So, can you sue for inaccurate medical records?

As mentioned, not every instance of inaccurate record keeping is considered medical negligence. Because of that, you’ll want to work with a lawyer who understands what malpractice is and how it’s proven. If you think you have a claim, Thomas Law Offices can help.

Contact Thomas Law Offices in Cincinnati

If you’ve been injured in a hospital or doctor’s office in Ohio and believe a medical professional’s negligence is to blame, you may have grounds to file a personal injury claim. Doing so, especially in the area of medical malpractice, can be a complex process. Fortunately, a lawyer from Thomas Law Offices is prepared to guide you through the matter and fight for your right to full and fair compensation.

We recognize that the damages associated with a med mal injury vary significantly from client to client. That’s why we look at every case from a unique perspective to ensure we provide the best legal representation possible. To learn more, contact us today.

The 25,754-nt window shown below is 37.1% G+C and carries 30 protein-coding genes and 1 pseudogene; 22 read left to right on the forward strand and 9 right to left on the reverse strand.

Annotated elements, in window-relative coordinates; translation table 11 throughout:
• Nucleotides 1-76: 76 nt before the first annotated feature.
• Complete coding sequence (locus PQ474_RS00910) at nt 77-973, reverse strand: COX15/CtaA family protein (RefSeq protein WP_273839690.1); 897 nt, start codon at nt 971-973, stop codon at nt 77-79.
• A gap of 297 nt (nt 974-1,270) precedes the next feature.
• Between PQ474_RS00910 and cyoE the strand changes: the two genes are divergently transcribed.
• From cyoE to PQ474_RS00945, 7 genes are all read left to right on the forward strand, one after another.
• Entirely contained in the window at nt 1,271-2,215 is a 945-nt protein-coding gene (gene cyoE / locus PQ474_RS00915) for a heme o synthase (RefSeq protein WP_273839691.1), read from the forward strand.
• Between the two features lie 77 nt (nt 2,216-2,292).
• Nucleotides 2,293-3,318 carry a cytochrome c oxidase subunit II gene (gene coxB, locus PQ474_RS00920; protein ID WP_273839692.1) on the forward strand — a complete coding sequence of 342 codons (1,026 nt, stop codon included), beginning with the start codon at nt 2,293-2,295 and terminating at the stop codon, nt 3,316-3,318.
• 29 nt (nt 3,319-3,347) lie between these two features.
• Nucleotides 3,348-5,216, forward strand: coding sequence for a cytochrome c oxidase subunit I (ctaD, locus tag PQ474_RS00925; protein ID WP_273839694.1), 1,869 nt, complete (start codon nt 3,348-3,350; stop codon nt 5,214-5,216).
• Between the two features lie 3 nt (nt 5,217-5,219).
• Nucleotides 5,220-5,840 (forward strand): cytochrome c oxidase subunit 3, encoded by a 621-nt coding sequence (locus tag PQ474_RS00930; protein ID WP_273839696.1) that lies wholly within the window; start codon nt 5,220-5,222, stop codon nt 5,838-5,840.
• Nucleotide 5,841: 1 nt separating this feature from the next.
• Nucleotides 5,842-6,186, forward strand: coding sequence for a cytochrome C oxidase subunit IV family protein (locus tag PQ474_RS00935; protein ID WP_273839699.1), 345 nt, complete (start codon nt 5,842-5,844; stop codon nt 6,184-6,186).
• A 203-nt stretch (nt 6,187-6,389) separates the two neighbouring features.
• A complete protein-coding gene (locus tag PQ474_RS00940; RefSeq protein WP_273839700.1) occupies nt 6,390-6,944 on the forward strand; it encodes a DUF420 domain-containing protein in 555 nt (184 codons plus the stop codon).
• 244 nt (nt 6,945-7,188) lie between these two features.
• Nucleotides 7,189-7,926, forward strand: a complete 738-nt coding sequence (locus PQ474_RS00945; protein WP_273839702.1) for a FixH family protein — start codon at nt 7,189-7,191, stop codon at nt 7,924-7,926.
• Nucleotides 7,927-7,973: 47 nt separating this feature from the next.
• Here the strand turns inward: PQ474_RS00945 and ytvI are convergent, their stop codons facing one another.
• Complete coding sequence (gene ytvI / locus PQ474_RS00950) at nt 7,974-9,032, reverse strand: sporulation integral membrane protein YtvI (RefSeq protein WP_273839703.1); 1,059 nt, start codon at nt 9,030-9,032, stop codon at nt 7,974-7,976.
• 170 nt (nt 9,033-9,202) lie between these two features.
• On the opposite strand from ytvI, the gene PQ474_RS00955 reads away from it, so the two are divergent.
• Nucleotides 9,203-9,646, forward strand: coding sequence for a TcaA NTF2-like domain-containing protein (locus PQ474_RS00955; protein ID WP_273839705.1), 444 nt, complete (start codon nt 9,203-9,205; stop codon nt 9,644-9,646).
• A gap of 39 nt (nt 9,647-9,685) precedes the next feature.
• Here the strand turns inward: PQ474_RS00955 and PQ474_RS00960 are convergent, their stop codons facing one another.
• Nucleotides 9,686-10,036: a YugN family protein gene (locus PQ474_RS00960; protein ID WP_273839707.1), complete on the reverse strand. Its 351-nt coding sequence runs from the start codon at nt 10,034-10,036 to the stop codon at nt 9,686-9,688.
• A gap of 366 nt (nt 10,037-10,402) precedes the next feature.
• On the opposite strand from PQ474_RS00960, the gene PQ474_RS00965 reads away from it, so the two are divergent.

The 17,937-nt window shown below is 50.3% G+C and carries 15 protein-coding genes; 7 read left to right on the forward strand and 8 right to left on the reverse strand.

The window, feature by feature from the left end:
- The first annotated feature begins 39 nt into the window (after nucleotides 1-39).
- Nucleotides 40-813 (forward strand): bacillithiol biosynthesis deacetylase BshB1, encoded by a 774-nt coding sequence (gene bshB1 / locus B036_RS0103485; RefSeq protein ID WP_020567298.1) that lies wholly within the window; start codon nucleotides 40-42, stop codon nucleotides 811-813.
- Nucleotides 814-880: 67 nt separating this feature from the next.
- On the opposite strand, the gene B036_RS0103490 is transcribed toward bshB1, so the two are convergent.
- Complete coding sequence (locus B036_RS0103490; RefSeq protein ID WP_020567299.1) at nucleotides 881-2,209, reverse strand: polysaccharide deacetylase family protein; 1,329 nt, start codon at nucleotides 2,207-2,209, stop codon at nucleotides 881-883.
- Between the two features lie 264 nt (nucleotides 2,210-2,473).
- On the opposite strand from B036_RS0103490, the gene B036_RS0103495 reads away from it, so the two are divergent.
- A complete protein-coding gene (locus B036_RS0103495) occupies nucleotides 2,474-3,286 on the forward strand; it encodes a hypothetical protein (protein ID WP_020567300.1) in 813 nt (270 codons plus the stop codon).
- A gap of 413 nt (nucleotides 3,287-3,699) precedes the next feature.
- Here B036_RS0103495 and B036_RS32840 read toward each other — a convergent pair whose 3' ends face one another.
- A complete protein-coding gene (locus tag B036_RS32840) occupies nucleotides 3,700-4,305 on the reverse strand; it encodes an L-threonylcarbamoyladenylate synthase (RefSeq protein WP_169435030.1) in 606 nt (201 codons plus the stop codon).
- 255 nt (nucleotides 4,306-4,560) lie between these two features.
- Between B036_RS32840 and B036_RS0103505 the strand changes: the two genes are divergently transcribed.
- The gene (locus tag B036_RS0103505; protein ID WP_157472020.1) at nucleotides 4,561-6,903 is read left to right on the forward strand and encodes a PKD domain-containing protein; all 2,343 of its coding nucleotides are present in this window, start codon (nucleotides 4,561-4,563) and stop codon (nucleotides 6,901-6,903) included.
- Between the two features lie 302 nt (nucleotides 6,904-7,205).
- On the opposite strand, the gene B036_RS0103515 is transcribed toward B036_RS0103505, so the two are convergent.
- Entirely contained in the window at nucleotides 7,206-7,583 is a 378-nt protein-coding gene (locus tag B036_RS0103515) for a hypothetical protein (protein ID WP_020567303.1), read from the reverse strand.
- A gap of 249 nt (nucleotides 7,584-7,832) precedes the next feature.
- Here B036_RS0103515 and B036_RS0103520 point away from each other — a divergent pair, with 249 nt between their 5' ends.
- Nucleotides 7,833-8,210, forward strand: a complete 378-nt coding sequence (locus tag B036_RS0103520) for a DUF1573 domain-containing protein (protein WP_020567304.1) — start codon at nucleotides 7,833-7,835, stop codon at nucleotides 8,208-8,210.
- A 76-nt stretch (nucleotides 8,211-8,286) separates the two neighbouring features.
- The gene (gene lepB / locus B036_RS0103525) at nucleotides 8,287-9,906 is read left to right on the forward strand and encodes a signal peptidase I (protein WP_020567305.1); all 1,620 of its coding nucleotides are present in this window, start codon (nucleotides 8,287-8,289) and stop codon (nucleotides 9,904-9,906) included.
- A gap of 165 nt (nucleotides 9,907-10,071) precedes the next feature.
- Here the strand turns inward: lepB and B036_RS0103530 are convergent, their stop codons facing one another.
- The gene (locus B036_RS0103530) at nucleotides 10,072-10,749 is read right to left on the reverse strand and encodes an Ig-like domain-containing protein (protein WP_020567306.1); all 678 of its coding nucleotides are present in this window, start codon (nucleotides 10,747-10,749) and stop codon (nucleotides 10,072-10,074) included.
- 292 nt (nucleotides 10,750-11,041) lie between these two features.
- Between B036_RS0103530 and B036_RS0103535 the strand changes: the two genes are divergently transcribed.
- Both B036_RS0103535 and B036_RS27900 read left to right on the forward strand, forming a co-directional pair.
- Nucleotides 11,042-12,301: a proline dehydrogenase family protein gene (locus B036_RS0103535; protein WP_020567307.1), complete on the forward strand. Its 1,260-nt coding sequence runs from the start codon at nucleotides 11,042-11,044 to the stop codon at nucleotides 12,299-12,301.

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Meet Our Founder

Tad Thomas - Trial Lawyer

Tad Thomas

Managing Partner

Tad Thomas has dedicated his practice to representing plaintiffs in various types of civil litigation, including personal injury, business litigation, class actions, and multi-district litigation.

After graduating with his law degree in 2000 from Salmon P. Chase College of Law at Northern Kentucky University, Mr. Thomas immediately opened his own private practice and began representing injury victims.

In 2011, Thomas Law Offices was established in Louisville, Kentucky. Over the past decade, Mr. Thomas has expanded his firm and now has offices in three additional locations: Cincinnati, Ohio, Columbia, Missouri, and Chicago, Illinois. He is also a frequent lecturer on topics like trial skills and ethics and technology.